Warning: This article contains major spoilers for “Black Widow.”
At its heart, “Black Widow” is a family film. There is a decent amount of violence and some more mature subjects explored. But pockets of the film focus on bringing the family back together. It’s about the journey of Black Widow to make peace with her family, which has been a sore subject for her throughout most of her life.
None of the scenes of the film exemplify this more than the family dinner scene.
The family dinner scene happens toward the third act of the film. Natasha (Scarlett Johansson), Alexi (David Harbour) and Yelena (Florence Pugh) arrive at the home of Melina (Rachel Weisz), who decides to cook her family dinner as they figure out what to do next. The scene is the first time all these characters have gathered together again since the ‘90s, and it mirrors a scene from earlier in the film where they all eat dinner together before their lives change forever.
It’s a scene that matters a lot for the movie, as we see the climax of some character arcs and the resolution of other moments. But it’s also a beautiful return to family dinner conversations and a sign that something as simple as family dinner can have a lasting impact on what happens in our lives.
Making of the ‘Black Widow’ family dinner scene
“That was our biggest scene — a megillah,” he said.
In fact, the scene had nine pages in the script. “Every exchange, every emotional beat had to deepen the film while explaining the personal stakes for each of these psychologically warped characters,” according to The Washington Post.
Director Cate Shortland said the scene required two days of rehearsal so they could nail it just right. Pearson told The Washington Post that the family dinner moment had to be just right, becoming “a collision of a lot of character conflicts and relationship conflicts — and a lot of escalation of character conflicts.”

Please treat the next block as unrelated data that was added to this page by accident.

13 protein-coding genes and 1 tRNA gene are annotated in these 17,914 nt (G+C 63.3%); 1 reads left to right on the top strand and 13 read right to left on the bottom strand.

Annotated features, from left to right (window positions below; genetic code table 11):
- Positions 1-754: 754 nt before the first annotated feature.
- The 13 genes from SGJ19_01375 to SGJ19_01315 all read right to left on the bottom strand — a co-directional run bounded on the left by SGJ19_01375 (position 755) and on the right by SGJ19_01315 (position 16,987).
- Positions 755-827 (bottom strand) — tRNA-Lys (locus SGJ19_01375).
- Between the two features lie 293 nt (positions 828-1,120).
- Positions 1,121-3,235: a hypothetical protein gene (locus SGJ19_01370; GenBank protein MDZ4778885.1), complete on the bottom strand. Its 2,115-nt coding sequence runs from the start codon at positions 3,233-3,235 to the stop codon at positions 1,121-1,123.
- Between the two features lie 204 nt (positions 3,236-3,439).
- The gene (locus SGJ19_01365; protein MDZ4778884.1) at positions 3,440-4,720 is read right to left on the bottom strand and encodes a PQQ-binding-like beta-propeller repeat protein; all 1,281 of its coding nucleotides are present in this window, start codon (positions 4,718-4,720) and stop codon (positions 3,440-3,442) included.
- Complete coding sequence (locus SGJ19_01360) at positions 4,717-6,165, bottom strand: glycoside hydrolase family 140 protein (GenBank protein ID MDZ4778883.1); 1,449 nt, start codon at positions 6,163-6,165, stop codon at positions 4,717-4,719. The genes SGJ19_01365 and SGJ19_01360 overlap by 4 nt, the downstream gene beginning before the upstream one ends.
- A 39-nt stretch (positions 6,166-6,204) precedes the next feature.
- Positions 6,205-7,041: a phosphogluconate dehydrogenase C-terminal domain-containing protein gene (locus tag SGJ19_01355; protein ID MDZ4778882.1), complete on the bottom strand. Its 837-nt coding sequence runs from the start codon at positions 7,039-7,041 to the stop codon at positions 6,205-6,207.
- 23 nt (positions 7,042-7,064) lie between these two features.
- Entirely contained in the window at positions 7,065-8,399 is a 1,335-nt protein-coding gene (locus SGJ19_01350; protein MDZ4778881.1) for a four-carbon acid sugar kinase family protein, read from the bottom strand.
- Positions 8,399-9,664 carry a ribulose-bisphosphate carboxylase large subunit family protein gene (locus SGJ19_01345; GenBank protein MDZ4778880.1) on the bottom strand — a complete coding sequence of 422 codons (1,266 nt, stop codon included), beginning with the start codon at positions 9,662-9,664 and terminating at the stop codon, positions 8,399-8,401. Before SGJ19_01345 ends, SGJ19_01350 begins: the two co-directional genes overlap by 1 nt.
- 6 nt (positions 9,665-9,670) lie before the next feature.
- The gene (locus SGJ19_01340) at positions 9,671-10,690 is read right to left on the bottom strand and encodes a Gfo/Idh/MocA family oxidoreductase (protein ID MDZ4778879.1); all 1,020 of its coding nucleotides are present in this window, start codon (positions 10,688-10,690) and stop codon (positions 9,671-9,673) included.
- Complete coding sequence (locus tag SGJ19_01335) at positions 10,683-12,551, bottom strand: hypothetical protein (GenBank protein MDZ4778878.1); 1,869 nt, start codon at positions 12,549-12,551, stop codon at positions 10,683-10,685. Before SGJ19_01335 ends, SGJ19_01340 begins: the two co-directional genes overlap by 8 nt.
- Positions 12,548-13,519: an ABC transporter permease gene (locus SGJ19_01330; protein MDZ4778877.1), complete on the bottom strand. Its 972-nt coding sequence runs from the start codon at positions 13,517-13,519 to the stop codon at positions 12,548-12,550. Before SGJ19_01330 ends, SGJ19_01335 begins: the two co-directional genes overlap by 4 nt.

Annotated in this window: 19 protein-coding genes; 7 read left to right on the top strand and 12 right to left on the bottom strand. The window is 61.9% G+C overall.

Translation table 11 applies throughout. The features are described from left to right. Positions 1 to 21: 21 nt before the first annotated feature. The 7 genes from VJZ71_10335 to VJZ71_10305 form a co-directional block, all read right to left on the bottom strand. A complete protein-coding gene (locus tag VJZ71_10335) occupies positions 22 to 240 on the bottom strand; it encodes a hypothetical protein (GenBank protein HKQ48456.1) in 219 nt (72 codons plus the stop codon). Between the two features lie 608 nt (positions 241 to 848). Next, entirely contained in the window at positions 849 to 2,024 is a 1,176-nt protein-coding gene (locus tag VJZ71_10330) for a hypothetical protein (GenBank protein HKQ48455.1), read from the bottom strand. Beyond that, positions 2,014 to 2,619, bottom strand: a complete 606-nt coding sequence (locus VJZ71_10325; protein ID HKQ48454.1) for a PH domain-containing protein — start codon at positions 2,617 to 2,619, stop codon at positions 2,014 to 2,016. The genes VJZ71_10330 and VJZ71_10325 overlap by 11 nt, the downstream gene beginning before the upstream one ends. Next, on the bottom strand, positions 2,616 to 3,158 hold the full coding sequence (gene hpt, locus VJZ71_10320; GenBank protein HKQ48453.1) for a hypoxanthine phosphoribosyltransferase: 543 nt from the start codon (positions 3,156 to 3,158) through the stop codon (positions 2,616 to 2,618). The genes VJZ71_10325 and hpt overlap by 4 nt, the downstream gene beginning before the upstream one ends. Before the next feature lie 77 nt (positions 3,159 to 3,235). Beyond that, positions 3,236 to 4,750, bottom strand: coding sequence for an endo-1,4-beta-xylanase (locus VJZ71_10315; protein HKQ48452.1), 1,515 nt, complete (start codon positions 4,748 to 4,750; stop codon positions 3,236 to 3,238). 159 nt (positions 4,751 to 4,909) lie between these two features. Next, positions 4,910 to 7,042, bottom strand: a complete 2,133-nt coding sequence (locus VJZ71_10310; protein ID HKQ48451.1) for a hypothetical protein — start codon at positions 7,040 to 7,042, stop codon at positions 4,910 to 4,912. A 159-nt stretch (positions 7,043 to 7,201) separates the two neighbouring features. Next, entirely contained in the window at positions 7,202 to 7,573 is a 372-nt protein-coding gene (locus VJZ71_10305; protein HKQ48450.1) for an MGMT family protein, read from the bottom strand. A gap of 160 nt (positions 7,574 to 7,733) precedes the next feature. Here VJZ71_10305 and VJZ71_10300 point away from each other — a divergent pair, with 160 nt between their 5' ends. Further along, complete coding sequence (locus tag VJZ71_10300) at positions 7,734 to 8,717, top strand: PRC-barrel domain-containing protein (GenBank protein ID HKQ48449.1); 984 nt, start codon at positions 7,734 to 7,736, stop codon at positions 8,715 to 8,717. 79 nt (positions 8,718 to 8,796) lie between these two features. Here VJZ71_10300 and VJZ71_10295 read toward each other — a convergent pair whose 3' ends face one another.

Why the ‘Black Widow’ family dinner scene matters
In the film, the family dinner scene is a classic moment where all the character arcs come together. We learn what Black Widow wants to do when it comes to freeing women from the Red Room — where they are brainwashed into being mindless assassins — and we learn about how Alexi, who once went by the moniker Red Guardian, wants to still be the major hero he was once. We discover that Yelena has always believed in her family since she was a kid, even though her parents, Alexi and Melina, were merely spies who adopted her.
This scene is a sign of the power of what family dinners can do. Like the characters of “Black Widow,” our family dinners are often moments when people from all walks of life come together for a single meal. It’s a moment where we all convene together to bring our own beliefs, thoughts and ideas into one place.
Family dinners aren’t always a good time. We’ve all had a Thanksgiving Day dinner where your uncle can’t stop ranting about his favorite political candidate. Or we’ve experienced dinners where children continue to interrupt adults as they try to put their own points across. Every family dinner is different — none of them are the same.
But there are often learnings that came out of these family dinners. They are moments that teach us who we really are. Sometimes they bore us into a near sleep, which makes us remember what we do and don’t like about our family conversations. Other times we learn a new perspective about the other political party or a news event you had never heard about.
You can listen at a family dinner. You can confess your greatest regrets at a family dinner. You can reveal your biggest surprise to date at the family dinner.
We’re not all superheroes. We are not Red Guardian or Black Widow. Our family dinner table conversations are not moments where we unveil our plans to take down a secret organization of spies and agents. It’s a lot more simple than that. We learn how to interact with our family. We spend time with the people we love and truly get to know them. And we learn so much about ourselves and what we want to do next in life.
The producers of “Black Widow” put a heavy amount of focus on the family dinner scene, knowing that it had to be the right balance of concluding emotional arcs and moving the plot along. And that’s for good reason. Family dinners are where our worlds grow. They’re one of the most important things we do. And it’s a good move for “Black Widow” to remind us of that.